Nana Jungle market, Chiang Mai
Today we visited one of Chiang Mai’s fantastic Saturday Markets – Nana Jungle Market. Nestled into trees on the edge of Chang Phueak, it’s a beautiful, secluded spot for a market.
As you drive up, you pass lakes, streams and rice paddies. The mountains of the Doi Suthep National Park can be seen in the distance. The market itself is nestled into a wood. There’s a great variety of interesting, high quality stalls there – clothes, bread, food, crafts, coffee.
Pastries at the Nana Jungle market bakery
We started off at the bakery, where they have big loaves of fresh bread for 55 baht apiece(£1.20/$1.70USD). There’s white bread, baguettes, wholemeal, seeded, rosemary bread, sourdough, walnut bread and more. While we were there they brought out a fresh batch of pastries (trays and trays of them!). The entire market seemed to descend on the stall at that point – you’d need to be on your toes to get the best ones!
This is one of the best places to buy bread and baked goods that we’ve found in Chiang Mai. Baked goods are a luxury out here – they’re often expensive and hard to find. Rimping (expensive Western supermarket) also sells bread, but it’ll cost you 65/70 baht for a small loaf.
We’ve taken to coming here every week and stocking up.
Siamaya chocolate stall
Then we went on to the Siamaya chocolate stall. Chocolate’s not very common in Thailand. The stall owner, Chris, told us that all the cocoa beans are locally sourced. He also said that they intentionally under roast them slightly to give a particular flavour. We certainly enjoyed it and bought all 6 flavours (it’s hard to find chocolate in Thailand – we needed to stock up). They’re relatively pricey, but then most chocolate is in Thailand. A small bar cost 60 baht/£1.35/$1.80USD, a large bar cost 160 baht/£3/$4.80USD.
After picking up a few other bits and pieces we discovered that the stall in the centre of the Nana Jungle market was giving out free coffee. Hurray!
Bicycle operated smoothies
We were about to head home when I spotted a bicycle operated blender. The stall owner had a crate of juicy looking limes to make his smoothies, and I couldn’t resist.
I was happily filming the process, waiting to watch him hop on the bike to blend up my smoothie when he beckoned to the crowd. Everyone shook their heads, but I figured that as it was my smoothie I ought to do the honours.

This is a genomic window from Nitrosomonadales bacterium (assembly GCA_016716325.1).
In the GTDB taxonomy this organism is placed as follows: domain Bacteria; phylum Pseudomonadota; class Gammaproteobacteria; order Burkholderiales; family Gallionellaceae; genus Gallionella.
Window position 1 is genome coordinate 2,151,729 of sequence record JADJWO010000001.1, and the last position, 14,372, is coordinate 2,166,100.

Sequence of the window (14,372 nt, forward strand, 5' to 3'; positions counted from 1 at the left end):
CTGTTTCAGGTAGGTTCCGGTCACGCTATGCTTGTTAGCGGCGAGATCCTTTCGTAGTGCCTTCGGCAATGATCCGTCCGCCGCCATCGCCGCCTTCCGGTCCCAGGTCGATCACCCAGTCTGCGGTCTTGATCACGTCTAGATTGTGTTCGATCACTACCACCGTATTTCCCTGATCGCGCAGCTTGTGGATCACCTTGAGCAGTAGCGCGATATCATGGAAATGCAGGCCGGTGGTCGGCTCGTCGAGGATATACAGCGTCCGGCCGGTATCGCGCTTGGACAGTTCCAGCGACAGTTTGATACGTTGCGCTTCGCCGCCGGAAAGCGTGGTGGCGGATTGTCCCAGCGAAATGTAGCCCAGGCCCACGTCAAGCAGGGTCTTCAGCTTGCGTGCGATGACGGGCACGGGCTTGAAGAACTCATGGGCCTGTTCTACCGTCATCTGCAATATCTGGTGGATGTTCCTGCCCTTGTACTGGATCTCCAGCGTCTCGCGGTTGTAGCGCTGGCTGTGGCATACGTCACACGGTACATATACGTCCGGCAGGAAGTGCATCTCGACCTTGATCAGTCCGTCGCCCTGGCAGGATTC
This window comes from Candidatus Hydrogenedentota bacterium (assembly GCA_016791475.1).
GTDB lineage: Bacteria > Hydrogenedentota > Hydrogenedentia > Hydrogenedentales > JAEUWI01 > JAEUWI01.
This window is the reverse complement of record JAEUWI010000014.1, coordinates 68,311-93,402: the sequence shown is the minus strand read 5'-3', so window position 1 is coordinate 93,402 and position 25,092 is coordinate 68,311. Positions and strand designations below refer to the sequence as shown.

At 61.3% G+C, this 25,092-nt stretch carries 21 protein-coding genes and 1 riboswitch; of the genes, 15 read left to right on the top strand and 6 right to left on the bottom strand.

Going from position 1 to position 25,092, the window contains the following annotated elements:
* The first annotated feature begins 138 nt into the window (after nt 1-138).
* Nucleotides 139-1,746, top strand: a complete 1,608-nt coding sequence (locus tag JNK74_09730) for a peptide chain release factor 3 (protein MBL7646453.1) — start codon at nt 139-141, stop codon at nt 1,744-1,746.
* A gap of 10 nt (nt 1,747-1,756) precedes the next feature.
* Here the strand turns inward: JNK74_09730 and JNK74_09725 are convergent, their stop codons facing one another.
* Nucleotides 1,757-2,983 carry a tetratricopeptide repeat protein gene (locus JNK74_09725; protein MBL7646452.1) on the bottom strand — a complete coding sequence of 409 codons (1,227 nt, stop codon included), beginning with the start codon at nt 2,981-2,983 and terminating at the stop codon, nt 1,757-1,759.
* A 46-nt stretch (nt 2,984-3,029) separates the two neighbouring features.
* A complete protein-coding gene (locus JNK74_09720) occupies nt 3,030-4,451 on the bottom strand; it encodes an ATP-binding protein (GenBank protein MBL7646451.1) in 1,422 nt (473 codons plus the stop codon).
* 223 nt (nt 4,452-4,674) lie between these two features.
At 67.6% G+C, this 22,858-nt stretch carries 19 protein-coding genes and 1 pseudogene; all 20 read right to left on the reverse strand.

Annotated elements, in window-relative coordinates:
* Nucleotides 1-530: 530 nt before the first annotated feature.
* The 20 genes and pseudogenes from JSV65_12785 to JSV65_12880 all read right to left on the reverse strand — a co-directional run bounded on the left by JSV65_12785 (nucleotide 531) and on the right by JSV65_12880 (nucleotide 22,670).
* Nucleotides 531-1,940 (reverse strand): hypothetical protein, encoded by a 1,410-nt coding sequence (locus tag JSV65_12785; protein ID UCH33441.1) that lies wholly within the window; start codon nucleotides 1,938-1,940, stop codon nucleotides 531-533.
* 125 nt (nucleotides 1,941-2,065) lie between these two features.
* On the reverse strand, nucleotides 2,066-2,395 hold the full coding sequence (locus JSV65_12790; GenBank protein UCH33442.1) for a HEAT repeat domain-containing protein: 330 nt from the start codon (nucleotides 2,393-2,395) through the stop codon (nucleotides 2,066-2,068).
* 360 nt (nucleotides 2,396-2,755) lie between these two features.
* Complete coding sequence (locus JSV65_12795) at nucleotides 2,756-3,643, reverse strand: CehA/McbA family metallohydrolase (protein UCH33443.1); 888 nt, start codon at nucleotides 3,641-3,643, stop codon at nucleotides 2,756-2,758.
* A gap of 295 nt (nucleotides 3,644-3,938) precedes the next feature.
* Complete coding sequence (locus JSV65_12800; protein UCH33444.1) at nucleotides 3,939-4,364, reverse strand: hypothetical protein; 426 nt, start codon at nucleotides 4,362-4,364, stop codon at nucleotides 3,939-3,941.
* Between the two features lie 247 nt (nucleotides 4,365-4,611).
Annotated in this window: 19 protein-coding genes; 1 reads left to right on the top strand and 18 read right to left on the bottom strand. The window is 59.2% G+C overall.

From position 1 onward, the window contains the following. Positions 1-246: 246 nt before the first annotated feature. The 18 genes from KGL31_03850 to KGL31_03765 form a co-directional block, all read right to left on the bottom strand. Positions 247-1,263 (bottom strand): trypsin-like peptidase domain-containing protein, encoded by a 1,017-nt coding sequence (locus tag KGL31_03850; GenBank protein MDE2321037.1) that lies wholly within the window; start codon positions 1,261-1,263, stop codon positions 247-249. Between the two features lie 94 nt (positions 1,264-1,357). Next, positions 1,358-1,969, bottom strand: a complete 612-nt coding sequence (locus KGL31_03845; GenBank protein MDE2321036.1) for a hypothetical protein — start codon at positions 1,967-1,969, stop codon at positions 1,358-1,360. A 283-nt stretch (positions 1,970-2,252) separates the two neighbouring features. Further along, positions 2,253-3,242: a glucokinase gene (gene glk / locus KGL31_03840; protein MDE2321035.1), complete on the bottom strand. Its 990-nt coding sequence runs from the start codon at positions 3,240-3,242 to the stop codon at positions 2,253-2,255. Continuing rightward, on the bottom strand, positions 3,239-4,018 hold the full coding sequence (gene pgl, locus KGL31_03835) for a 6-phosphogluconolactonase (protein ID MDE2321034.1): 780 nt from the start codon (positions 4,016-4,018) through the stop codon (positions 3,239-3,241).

So, I hopped on and started cycling! The stall owner was egging me on to cycle faster. And I guess there was also in the incentive of the delicious iced drink at the end.
And, my goodness, was it delicious! Mrs Pa, eat your heart out – I think we have a new contender for ‘best smoothie in Chiang Mai’.
Spicy, grilled fish in banana leaves
On the way out we picked up a couple of packs of banana leaves. We’ve seen these around – they’re quite commonplace in markets in Thailand. We’d never quite got round to trying them, so we thought we would. After a couple of bites I gave up. Karl finished them, but dubbed them ‘the spiciest thing I’ve eaten in Thailand’. And that’s saying something – Karl certainly loves his spice.
I have to say, spice aside, they’re not really for me. The fish are a bit boney and don’t have much flavour other than the spice. I think I’ll stick to the green curries in future.
We did also get dessert at that stall, though. Some sort of delicious orange cake, which more than made up for the mediocre fish dish.
Children’s area and picnic tables
There are plenty of places to sit and eat, including a little children’s area with mats on the ground.
The Nana Jungle market is open every Saturday from 7am – 10.30am. We arrived around 9.30 and there was still plenty of everything to buy. By about 10.15, though, some stalls were packing up so I wouldn’t recommend cutting it too fine.
Our rating: Gold
All in all I though this market was excellent. It would be worth it for the beautiful drive alone, but the products are very high quality and there’s lots of variety of stalls. We’ll certainly be returning.